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J Allergy Clin Immunol. 2016 Oct;138(4):1042-1050. doi: 10.1016/j.jaci.2016.06.060.

Pathways through which asthma risk factors contribute to asthma severity in inner-city children.

Author information

1
National Jewish Health, Denver, Colo; Children's Hospital Colorado and University of Colorado School of Medicine, Aurora, Colo. Electronic address: Andrew.liu@childrenscolorado.org.
2
Rho Federal Systems Division, Chapel Hill, NC.
3
Henry Ford Health System, Detroit, Mich.
4
Ann and Robert H. Lurie Children's Hospital of Chicago, Chicago, Ill.
5
Boston University School of Medicine, Boston, Mass.
6
Johns Hopkins University School of Medicine, Baltimore, Md.
7
Cincinnati Children's Hospital, Cincinnati, Ohio.
8
University of Texas Southwestern Medical Center, Dallas, Tex.
9
College of Physicians and Surgeons, Columbia University, New York, NY.
10
Children's National Health System and the George Washington University School of Medicine and Health Sciences, Washington, DC.
11
University of Wisconsin School of Medicine and Public Health, Madison, Wis.
12
National Institute of Allergy and Infectious Diseases, Bethesda, Md.

Abstract

BACKGROUND:

Pathway analyses can be used to determine how host and environmental factors contribute to asthma severity.

OBJECTIVE:

To investigate pathways explaining asthma severity in inner-city children.

METHODS:

On the basis of medical evidence in the published literature, we developed a conceptual model to describe how 8 risk-factor domains (allergen sensitization, allergic inflammation, pulmonary physiology, stress, obesity, vitamin D, environmental tobacco smoke [ETS] exposure, and rhinitis severity) are linked to asthma severity. To estimate the relative magnitude and significance of hypothesized relationships among these domains and asthma severity, we applied a causal network analysis to test our model in an Inner-City Asthma Consortium study. Participants comprised 6- to 17-year-old children (n = 561) with asthma and rhinitis from 9 US inner cities who were evaluated every 2 months for 1 year. Asthma severity was measured by a longitudinal composite assessment of day and night symptoms, exacerbations, and controller usage.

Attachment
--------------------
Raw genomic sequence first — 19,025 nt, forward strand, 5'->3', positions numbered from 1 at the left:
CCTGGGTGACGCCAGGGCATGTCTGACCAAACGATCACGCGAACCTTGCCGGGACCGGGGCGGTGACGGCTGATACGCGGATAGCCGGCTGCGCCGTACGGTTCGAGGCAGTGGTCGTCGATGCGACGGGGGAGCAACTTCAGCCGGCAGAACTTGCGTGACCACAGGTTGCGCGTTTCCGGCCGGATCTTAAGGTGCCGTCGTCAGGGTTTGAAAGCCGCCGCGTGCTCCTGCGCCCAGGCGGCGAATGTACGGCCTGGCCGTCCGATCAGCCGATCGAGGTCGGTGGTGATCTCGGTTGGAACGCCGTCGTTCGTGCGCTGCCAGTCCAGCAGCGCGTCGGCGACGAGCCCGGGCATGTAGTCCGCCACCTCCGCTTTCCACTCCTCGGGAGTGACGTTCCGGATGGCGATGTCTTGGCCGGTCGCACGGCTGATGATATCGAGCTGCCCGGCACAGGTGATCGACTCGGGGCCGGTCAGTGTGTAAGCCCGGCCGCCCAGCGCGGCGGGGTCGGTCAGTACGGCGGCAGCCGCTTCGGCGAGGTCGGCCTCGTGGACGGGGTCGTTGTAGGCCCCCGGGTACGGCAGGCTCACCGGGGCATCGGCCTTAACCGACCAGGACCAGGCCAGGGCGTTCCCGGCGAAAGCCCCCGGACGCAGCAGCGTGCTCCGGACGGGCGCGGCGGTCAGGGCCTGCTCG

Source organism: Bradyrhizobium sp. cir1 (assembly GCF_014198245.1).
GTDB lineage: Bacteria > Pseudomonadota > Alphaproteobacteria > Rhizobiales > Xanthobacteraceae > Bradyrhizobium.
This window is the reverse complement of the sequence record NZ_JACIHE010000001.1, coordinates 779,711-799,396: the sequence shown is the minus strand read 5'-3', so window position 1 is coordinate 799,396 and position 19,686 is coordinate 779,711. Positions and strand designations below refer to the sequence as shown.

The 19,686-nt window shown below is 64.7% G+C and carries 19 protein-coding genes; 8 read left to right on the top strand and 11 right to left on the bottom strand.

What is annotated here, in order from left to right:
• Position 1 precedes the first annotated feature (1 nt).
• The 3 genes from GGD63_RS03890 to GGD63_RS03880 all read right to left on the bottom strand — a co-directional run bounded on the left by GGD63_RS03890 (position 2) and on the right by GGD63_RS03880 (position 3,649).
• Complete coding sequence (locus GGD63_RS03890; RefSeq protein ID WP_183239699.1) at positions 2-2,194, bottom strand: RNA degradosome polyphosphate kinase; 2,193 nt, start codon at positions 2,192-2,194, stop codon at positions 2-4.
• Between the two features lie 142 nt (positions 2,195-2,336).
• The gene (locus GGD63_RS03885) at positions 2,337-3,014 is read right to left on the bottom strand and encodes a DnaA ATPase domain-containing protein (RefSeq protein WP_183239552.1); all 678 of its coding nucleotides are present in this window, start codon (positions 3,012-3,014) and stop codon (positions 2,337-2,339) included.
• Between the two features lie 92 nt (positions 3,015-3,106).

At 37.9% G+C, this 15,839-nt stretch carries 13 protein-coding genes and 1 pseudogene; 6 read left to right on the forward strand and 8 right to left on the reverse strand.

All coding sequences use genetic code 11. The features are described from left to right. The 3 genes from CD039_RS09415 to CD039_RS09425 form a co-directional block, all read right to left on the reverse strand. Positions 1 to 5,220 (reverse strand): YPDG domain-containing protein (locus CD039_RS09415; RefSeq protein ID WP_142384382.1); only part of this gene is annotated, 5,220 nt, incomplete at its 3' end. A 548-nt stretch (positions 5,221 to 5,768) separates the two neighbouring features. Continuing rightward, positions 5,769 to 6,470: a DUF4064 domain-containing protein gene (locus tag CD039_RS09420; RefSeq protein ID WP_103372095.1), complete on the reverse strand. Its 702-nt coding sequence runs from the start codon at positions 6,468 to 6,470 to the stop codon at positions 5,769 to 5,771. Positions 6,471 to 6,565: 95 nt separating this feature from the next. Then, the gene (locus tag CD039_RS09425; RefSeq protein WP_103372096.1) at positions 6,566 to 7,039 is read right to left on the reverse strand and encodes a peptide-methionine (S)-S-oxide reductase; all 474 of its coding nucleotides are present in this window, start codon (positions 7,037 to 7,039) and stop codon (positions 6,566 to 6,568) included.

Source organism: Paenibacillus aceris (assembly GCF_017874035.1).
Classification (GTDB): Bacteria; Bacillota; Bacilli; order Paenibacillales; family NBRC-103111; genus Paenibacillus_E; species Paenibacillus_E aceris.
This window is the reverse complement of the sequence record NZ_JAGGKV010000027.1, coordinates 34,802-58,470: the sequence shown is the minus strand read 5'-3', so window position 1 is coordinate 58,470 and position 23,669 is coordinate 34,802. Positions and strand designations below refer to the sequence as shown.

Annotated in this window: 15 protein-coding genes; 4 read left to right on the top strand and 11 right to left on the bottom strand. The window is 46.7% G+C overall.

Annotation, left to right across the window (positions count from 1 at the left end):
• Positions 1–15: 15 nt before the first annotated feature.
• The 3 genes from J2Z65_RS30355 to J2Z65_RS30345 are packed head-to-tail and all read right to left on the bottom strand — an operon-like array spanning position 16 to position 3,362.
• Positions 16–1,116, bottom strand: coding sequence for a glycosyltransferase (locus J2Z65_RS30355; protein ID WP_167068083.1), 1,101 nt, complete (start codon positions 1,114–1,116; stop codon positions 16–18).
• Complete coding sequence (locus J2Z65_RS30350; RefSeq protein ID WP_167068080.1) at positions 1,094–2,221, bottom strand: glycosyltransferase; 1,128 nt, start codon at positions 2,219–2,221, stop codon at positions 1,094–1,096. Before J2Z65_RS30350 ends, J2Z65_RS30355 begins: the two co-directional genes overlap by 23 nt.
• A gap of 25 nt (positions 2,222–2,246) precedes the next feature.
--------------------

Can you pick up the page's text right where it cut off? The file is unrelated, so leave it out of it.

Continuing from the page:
RESULTS:

Our conceptual model explained 53.4% of the variance in asthma severity. An allergy pathway (linking allergen sensitization, allergic inflammation, pulmonary physiology, and rhinitis severity domains to asthma severity) and the ETS exposure pathway (linking ETS exposure and pulmonary physiology domains to asthma severity) exerted significant effects on asthma severity. Among the domains, pulmonary physiology and rhinitis severity had the largest significant standardized total effects on asthma severity (-0.51 and 0.48, respectively), followed by ETS exposure (0.30) and allergic inflammation (0.22). Although vitamin D had modest but significant indirect effects on asthma severity, its total effect was insignificant (0.01).

CONCLUSIONS:

The standardized effect sizes generated by a causal network analysis quantify the relative contributions of different domains and can be used to prioritize interventions to address asthma severity.

KEYWORDS:

Asthma; allergy; children; environmental tobacco smoke exposure; inflammation; inner-city; lung function; pulmonary physiology; rhinitis; sensitization

Comment in

PMID:
27720018
PMCID:
PMC5381517
DOI:
10.1016/j.jaci.2016.06.060
[Indexed for MEDLINE]
Free PMC Article

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